Here, “baby faced man” leaves himself, both literally and figuratively, open to be taken advantage of. An initial interpretation was that the speaker in “Tenor” took advantage of “baby faced man”:
he imagines how
to build a father
A father needs to be seduced
at the urinals
sure you’ll swallow
after the fuck
even the shit on the tip.
By assuming the role of “a father”, the speaker is a predator preying on a misguided man’s weakness.
However, rereading “Tenor” provides another interpretation. Suppose the speaker’s not the one “fathering” the “baby faced man”. Suppose the speaker’s a bystander overhearing someone else with “baby faced man”; then the other man is the predator. (In that case, apologies to the speaker.)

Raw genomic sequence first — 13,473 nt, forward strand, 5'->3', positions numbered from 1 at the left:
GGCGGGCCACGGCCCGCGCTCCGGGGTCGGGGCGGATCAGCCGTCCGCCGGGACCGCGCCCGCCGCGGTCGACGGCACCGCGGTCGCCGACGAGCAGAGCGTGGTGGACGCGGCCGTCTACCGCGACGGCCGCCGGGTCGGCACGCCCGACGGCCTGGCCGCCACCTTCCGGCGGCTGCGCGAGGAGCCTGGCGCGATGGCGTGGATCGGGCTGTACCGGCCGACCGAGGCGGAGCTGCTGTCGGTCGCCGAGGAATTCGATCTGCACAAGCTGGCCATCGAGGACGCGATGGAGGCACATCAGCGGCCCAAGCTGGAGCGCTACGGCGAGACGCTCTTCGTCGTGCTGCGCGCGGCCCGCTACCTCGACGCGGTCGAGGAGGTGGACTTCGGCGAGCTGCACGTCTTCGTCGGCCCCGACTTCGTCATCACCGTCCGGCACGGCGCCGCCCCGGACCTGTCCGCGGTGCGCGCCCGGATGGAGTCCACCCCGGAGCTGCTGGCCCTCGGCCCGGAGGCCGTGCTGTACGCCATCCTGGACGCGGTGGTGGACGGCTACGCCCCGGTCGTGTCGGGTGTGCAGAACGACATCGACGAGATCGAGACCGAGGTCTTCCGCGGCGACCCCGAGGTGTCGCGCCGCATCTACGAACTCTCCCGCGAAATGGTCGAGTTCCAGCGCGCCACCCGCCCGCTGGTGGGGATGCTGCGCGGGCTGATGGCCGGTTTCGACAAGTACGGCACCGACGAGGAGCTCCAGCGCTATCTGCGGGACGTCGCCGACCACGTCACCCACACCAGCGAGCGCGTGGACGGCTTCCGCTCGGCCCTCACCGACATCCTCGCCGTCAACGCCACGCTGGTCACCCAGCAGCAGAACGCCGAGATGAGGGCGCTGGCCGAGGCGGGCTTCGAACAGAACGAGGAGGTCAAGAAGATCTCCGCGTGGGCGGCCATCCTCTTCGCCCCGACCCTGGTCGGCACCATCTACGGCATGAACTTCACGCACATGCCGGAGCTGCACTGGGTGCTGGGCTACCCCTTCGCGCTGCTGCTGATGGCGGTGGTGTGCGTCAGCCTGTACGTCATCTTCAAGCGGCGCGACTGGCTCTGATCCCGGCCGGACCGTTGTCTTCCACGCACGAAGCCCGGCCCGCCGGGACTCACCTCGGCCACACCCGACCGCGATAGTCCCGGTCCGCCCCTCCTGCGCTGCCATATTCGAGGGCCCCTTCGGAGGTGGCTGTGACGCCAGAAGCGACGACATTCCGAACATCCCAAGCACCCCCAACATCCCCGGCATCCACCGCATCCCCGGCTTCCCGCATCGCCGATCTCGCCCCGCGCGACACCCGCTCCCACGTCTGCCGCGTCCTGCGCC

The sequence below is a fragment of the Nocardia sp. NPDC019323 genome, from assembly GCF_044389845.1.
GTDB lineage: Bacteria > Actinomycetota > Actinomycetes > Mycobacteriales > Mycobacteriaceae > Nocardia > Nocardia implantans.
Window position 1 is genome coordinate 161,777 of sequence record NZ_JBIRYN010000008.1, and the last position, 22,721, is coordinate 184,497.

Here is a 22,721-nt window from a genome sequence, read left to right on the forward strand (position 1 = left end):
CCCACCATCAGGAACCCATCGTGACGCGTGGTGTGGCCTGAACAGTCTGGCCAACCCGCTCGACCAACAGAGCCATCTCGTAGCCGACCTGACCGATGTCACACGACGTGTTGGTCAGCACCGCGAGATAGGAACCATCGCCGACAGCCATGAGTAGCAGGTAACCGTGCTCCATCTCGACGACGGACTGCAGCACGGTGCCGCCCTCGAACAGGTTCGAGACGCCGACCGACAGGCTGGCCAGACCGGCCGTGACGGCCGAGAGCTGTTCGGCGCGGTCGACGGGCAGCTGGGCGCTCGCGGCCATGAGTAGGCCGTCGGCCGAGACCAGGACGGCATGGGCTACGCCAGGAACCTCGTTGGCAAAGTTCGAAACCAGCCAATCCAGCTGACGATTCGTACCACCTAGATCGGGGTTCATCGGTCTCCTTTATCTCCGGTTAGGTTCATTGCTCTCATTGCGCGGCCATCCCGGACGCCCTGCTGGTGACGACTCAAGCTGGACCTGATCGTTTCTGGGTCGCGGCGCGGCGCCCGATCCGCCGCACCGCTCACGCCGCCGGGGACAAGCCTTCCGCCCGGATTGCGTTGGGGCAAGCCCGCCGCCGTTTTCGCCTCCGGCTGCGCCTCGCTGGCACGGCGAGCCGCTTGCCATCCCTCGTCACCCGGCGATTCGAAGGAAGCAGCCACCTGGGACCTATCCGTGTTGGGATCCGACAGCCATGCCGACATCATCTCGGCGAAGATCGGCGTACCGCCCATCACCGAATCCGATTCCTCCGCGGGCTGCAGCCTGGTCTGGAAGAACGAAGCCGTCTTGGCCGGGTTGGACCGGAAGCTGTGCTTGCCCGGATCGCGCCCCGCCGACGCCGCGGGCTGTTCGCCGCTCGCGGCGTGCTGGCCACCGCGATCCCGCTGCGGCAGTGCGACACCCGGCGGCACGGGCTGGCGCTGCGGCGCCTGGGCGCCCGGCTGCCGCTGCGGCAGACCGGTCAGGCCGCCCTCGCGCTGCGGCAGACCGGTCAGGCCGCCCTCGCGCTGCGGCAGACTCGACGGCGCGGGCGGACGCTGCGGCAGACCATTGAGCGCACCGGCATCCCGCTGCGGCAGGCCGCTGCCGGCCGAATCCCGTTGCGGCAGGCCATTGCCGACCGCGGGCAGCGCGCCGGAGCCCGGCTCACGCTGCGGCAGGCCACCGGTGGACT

In that context, the “you” (“[…] you’ll swallow/ after the fuck/ even the shit on the tip”) makes sense. And so does the speaker’s uncertainty in the last stanza:
The baby faced man is a singer
and when I listen to his voice
I’m unconvinced the trembling vibrato
is really his […]
The poem “Bad Catholics” reduces the speaker, his father and siblings to rabid animals that, as the epigraph states, “become less aggressive at the site of meat.” On the surface, the poem is about giving into carnal desires:
We kept the butcher’s block bloody
Calm coming over us like gravy
at the sight of pot roast
A stew of slowed cognition
we were blunt in our surrender
“Bad Catholics” is musical right away, with its alliterations: “[…] butcher’s block bloody” and “Calm coming […]”. Then there’s the recurring “S” sounds—“stew of slowed” and “surrender”—in the third stanza. While those moments didn’t intensify anything in the poem, they made “Bad Catholics” a pleasurable read.